Which means Toronto might be seeking improvement from within.

To that end, the Leafs should have some optimism. One of the biggest disappointments from last year was Nikolai Kulemin, who saw his goal production decrease from 30 in 2010-11 to seven in 2011-12.

The 30-year-old Russian was active during the lockout, playing with Magnitogorsk of the KHL, racking up 38 points in 36 games.

He’s just one of a number of Leafs that need to improve from disappointing 2011-12 campaigns (others, to name a few: Tim Connolly, Cody Franson, Mike Komisarek, John-Michael Liles.)

But really, improvement has to come across the board. The only way the Leafs are going to make the playoffs is if everything about the team gets better, something head coach Randy Carlyle acknowledges.

“I’ve left the message with the players in departing last year that we were not competitive enough in all three zones,” Carlyle explained. “We have to be prepared to go — if you want to call it war in some situations, so be it — we want to be able to compete night in, night out, for every puck, every faceoff.

“That’s the message that’s been delivered. That’s the type of style we’re expected to play.”


For all the PHT Pressing Questions, click here.

Roy: Avs ‘need, expect more’ from Varlamov

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The tough times continue for Semyon Varlamov.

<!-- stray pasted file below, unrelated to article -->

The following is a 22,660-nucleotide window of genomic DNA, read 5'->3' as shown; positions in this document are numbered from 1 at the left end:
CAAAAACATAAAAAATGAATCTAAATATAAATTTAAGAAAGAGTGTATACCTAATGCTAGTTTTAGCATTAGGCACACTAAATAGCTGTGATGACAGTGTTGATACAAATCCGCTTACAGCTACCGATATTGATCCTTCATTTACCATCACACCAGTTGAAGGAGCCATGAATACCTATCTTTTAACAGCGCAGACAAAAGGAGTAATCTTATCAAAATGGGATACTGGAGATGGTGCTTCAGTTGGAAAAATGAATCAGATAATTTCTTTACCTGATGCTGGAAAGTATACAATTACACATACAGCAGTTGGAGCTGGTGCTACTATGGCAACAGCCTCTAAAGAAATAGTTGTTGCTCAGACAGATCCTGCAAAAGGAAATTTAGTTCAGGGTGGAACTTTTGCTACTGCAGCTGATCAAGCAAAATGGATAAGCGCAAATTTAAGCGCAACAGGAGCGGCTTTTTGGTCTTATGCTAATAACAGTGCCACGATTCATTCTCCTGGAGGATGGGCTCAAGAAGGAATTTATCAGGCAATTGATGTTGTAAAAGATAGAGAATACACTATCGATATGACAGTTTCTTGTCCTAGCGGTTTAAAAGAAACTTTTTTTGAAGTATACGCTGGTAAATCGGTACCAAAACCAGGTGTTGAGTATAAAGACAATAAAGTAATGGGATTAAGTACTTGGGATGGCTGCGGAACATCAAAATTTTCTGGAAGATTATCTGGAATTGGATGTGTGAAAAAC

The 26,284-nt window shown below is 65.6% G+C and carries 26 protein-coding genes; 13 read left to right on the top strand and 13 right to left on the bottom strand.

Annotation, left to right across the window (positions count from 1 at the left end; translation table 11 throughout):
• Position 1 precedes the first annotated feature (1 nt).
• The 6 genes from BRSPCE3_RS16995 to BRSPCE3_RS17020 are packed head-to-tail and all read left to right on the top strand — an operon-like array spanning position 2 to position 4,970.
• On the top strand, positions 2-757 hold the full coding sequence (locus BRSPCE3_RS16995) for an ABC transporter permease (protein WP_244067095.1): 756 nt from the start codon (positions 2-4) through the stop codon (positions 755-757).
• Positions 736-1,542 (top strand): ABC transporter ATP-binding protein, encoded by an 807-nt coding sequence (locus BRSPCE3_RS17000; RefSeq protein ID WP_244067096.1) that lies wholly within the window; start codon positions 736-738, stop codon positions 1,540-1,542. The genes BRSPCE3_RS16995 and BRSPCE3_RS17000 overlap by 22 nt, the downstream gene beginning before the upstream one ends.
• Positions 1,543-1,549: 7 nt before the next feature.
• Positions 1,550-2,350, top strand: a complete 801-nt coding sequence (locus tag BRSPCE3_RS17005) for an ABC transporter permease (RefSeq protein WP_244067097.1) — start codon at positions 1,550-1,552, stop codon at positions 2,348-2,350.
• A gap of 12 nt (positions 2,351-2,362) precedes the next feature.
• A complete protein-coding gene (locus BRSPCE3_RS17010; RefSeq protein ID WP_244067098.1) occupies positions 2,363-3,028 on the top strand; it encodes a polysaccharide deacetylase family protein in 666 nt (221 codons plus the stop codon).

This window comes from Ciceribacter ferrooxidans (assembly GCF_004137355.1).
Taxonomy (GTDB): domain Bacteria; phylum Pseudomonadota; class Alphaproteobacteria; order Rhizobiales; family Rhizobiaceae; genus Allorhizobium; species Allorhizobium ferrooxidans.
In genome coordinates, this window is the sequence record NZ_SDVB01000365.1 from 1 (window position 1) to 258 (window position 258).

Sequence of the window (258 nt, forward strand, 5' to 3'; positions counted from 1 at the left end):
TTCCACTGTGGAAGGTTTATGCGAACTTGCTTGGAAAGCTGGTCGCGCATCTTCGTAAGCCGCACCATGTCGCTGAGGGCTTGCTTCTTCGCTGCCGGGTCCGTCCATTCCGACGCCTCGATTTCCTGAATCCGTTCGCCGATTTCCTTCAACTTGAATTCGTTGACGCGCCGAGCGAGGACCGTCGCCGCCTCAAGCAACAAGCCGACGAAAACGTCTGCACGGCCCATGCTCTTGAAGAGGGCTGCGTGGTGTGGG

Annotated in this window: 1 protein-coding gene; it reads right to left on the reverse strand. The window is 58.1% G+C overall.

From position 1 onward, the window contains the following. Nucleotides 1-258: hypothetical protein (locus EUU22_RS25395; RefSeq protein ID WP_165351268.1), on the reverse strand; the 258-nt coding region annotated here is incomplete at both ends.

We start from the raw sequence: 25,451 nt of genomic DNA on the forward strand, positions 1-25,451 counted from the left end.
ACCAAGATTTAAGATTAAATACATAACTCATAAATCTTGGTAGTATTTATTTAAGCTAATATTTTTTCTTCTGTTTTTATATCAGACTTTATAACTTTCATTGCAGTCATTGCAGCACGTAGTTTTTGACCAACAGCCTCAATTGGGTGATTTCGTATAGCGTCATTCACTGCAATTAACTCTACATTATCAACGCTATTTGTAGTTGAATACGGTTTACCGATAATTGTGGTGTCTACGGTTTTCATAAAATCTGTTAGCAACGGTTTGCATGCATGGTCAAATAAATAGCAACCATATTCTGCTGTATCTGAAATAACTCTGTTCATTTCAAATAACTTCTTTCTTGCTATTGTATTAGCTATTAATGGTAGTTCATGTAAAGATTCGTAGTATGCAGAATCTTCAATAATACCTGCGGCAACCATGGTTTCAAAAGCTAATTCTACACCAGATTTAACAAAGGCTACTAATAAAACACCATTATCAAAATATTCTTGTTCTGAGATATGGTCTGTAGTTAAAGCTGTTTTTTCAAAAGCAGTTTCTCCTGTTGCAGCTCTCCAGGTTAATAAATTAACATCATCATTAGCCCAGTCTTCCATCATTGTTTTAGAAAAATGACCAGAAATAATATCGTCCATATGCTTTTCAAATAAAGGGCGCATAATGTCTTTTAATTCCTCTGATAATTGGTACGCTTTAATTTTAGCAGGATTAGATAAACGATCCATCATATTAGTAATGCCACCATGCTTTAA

After another unsuccessful outing on Monday — allowing four goals on 27 shots in a loss to the Islanders — Varlamov was subjected to a familiar refrain: Patrick Roy saying the Avs need more from their No. 1 netminder.


You can hear all of the head coach’s comments in the video above but, for brevity’s sake, here’s the Varlamov stuff:

“It’s not easy for him. Obviously we need that extra save and we didn’t get it on the road. It’s hard to win if you’re giving four goals on the road.

“We just need more from him. He’s our No. 1 guy and we’re behind him, but we need, we expect more from him.”

There has to be serious concern about Varlamov right now, if there wasn’t already.

His save percentage through seven games in November (.891) is marginally better than it was through seven games in October (.889), and that’s not the only alarming stat. Varlamov’s yet to record a shutout this year, yet to record back-to-back victories and has given up at least three goals in six of his last seven starts.

Not good.

Compounding things for Colorado are the standings. The Avs are now 9-14-1 and mired in the Central Division basement, meaning that — if they have any hope of going on a tear and getting back into playoff content — they’ll need to do it soon.

Which means they might not have the time, or the patience, for Varlamov to find his game.